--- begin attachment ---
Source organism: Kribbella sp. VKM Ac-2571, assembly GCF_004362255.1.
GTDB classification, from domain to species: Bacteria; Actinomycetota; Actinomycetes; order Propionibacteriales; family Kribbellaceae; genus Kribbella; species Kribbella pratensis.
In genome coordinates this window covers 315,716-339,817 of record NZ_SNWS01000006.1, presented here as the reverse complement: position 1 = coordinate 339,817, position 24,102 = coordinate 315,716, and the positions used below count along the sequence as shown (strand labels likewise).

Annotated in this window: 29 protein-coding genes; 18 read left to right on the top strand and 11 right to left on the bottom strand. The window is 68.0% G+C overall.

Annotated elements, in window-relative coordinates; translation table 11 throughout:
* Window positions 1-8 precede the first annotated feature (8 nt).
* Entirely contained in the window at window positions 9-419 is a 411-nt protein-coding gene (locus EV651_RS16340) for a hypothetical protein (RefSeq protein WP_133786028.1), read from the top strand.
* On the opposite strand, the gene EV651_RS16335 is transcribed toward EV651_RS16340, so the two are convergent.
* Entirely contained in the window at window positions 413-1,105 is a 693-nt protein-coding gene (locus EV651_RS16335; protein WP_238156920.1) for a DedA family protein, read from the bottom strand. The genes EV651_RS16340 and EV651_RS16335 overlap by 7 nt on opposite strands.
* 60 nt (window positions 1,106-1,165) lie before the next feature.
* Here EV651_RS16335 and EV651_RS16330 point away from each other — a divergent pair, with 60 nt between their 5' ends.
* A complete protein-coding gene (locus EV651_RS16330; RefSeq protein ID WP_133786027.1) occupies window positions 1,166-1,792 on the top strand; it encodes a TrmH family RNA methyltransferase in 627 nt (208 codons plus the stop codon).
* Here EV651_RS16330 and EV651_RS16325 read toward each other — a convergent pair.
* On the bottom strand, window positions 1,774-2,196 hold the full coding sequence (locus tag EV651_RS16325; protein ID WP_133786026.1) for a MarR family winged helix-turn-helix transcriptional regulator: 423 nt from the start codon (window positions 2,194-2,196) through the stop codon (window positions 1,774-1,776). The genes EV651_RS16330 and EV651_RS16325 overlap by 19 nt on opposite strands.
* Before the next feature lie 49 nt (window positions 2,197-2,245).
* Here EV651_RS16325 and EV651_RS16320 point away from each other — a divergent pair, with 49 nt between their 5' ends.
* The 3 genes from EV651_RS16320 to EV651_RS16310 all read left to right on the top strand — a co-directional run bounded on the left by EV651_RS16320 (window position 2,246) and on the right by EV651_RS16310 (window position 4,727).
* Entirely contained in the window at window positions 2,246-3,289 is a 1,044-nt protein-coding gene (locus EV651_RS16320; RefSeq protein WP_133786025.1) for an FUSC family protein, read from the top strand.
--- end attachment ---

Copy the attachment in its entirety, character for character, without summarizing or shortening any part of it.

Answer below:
Source organism: Kribbella sp. VKM Ac-2571, assembly GCF_004362255.1.
GTDB classification, from domain to species: Bacteria; Actinomycetota; Actinomycetes; order Propionibacteriales; family Kribbellaceae; genus Kribbella; species Kribbella pratensis.
In genome coordinates this window covers 315,716-339,817 of record NZ_SNWS01000006.1, presented here as the reverse complement: position 1 = coordinate 339,817, position 24,102 = coordinate 315,716, and the positions used below count along the sequence as shown (strand labels likewise).

Annotated in this window: 29 protein-coding genes; 18 read left to right on the top strand and 11 right to left on the bottom strand. The window is 68.0% G+C overall.

Annotated elements, in window-relative coordinates; translation table 11 throughout:
* Window positions 1-8 precede the first annotated feature (8 nt).
* Entirely contained in the window at window positions 9-419 is a 411-nt protein-coding gene (locus EV651_RS16340) for a hypothetical protein (RefSeq protein WP_133786028.1), read from the top strand.
* On the opposite strand, the gene EV651_RS16335 is transcribed toward EV651_RS16340, so the two are convergent.
* Entirely contained in the window at window positions 413-1,105 is a 693-nt protein-coding gene (locus EV651_RS16335; protein WP_238156920.1) for a DedA family protein, read from the bottom strand. The genes EV651_RS16340 and EV651_RS16335 overlap by 7 nt on opposite strands.
* 60 nt (window positions 1,106-1,165) lie before the next feature.
* Here EV651_RS16335 and EV651_RS16330 point away from each other — a divergent pair, with 60 nt between their 5' ends.
* A complete protein-coding gene (locus EV651_RS16330; RefSeq protein ID WP_133786027.1) occupies window positions 1,166-1,792 on the top strand; it encodes a TrmH family RNA methyltransferase in 627 nt (208 codons plus the stop codon).
* Here EV651_RS16330 and EV651_RS16325 read toward each other — a convergent pair.
* On the bottom strand, window positions 1,774-2,196 hold the full coding sequence (locus tag EV651_RS16325; protein ID WP_133786026.1) for a MarR family winged helix-turn-helix transcriptional regulator: 423 nt from the start codon (window positions 2,194-2,196) through the stop codon (window positions 1,774-1,776). The genes EV651_RS16330 and EV651_RS16325 overlap by 19 nt on opposite strands.
* Before the next feature lie 49 nt (window positions 2,197-2,245).
* Here EV651_RS16325 and EV651_RS16320 point away from each other — a divergent pair, with 49 nt between their 5' ends.
* The 3 genes from EV651_RS16320 to EV651_RS16310 all read left to right on the top strand — a co-directional run bounded on the left by EV651_RS16320 (window position 2,246) and on the right by EV651_RS16310 (window position 4,727).
* Entirely contained in the window at window positions 2,246-3,289 is a 1,044-nt protein-coding gene (locus EV651_RS16320; RefSeq protein WP_133786025.1) for an FUSC family protein, read from the top strand.